Popping out or Pooping Out: Popstar is a Clever, Though Overacted, Piece of Work


            You see them on E network. You read about them in the popular tabloids. The life of a star is on display for everyone in this world and we eat it up like pies in a fair contest. Heavy are the heads of those who wear the crowns of stardom and many will do anything to keep the light on them. This weekend, Samberg and his crew release a movie that attempts to poke fun at the silliness that is music artist drama. My review is on Popstar: Never Stop Never Stopping. Let’s get started



  • Clever presentation.
  • Lots of jabs at Hollywood trends
  • Lonely Island Songs Filling The Air


The first thing I loved about Popstar was it’s clever presentation in the form of a documentary, or in this case a mockumentary. Popstar is a tale about Conner, a former pop sensation who is trying to go solo in an attempt to keep his fame high. To help promote the album, the arrogant, naïve boob hires a crew to capture his life on tape to portray to the masses (the audience). In this format, we didn’t just get to see Conner’s screw-ups, but observe the thoughts of those involved in his entourage. Various celebrity cameos riddle the interview scenes, making hilarious comments that show the fickleness of the Hollywood scene. This dual approach kept things interesting, and provide a variety of comedy styles that shows some people still have originality.

Popstar’s plot also allows for opportunities to jab at Hollywood stars, who enjoy a few too many benefits due to their status. I can’t tell you how many times I smiled when they threw a celebrity under the bus, or parodied an incident that some dopey star has done in the past. You know that what is being done is stupid, and Samberg’s overacted antics only make it more ridiculous. But it’s satisfying to hear someone bash a celebrity for acting so juvenile. While I can’t say they hit everyone, Samberg and company cast a wide net to cover a lot of musical entertainment follies while also extending into the obsessions of the general public. Yes…you the audience also get to be jibed as they emphasize just how absurd fans can be about everything and hurtful they can be thanks to the Internet. And what better to way to poke fun then a Lonely Island musical number in all its…interesting qualities. The vulgarity and aggressive nature of their songs remains just as colorful as their albums.




  • Offensiveness
  • Banter gets old
  • Overacted at parts


Despite how much fun the movie is though, someone is sure to take offense to some of this movie’s more assertive jokes. The opening number about Not Being Gay is sure to rile up some community’s twitter account that will black ball Samberg. I agree that there are some moments that cross the line, but audience members need to put their big people pants on and realize most of this is a joke, or don’t see the film. Still Samberg and his crew need to watch where they travel to in terms of their comedy, especially when it further stains the image of America to foreign countries.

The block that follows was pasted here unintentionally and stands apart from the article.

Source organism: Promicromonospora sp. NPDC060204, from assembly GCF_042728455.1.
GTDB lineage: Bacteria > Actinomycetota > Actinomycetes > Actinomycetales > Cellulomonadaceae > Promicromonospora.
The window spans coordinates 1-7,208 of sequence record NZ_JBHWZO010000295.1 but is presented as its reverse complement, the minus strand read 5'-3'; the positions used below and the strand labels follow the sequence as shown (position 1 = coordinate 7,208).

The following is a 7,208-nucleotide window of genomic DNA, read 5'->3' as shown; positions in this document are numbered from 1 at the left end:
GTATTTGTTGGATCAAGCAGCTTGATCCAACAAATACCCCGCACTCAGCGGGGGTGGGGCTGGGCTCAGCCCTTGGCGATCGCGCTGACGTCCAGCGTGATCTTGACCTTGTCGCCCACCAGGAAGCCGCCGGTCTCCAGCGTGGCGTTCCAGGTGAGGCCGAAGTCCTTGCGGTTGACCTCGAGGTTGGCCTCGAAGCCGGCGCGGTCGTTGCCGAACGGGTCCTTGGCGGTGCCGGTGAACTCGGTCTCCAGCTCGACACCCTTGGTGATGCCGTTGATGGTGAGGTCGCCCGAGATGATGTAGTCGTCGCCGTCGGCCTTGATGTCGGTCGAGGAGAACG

As I mentioned earlier, the comedy is very diverse and spans a number of styles that keep it fresh. One of those happens to be the banter routine, where Conner and some poor schmuck get caught in a rousing game of idiot tennis. Much like the T.V. shows that plague cable these days, Popstar has plenty of these moments, where the characters go round and round on an issue. Some of these arguments are pretty good, especially with the writing. However, there are other times where these banters are annoying, or a bit too stupid to be enjoyable, (which happened around the third or fourth time), as they rant on and on (much like this review). This was especially true in the TMZ parodies, which was a farce that needed to be two minutes and dropped like a scalding cup of coffee.

And much like the banter, sometimes the acting itself goes too far into the overacting territory. One certainly sees the SNL roots at times, particularly in Samberg’s moments of overemotional whining or screaming. Some may like this silly style of acting, but when it is drawn out…well that’s when I lose interest. Even the supporting actors trail in this territory, but fortunately the writing bails them out and we move on with the film. There are even a few stunts that didn’t fit well into the movie, depriving the more emotional parts by hamming it up with a cheesy interlude. Fortunately, much of these weaker parts are short-lived and the low running time only further helps.




I was pleased with this movie and for the most part found it entertaining compared to half the comedic crap that comes out of the woodwork. Popstar’s creative presentation and diverse comedy style will surely bring a little something for everyone. Sure there are moments that things get out of hand, and there are lots of moments I wish were cut out or edited down to say the least (especially more mature male organ parts). However, Popstar indeed stands out and certainly deserves a chance for those wanting a laugh. Worth a trip to the theater? Heck no, it lacks pretty much everything I praise for a movie. But I encourage a rental when you get the chance.


My Scores:


Comedy/Music: 8.0


Movie Overall: 6.0

5 Responses to “Popping out or Pooping Out: Popstar is a Clever, Though Overacted, Piece of Work”

  1. Diego Says:

    Sounds like it’s right up my street!

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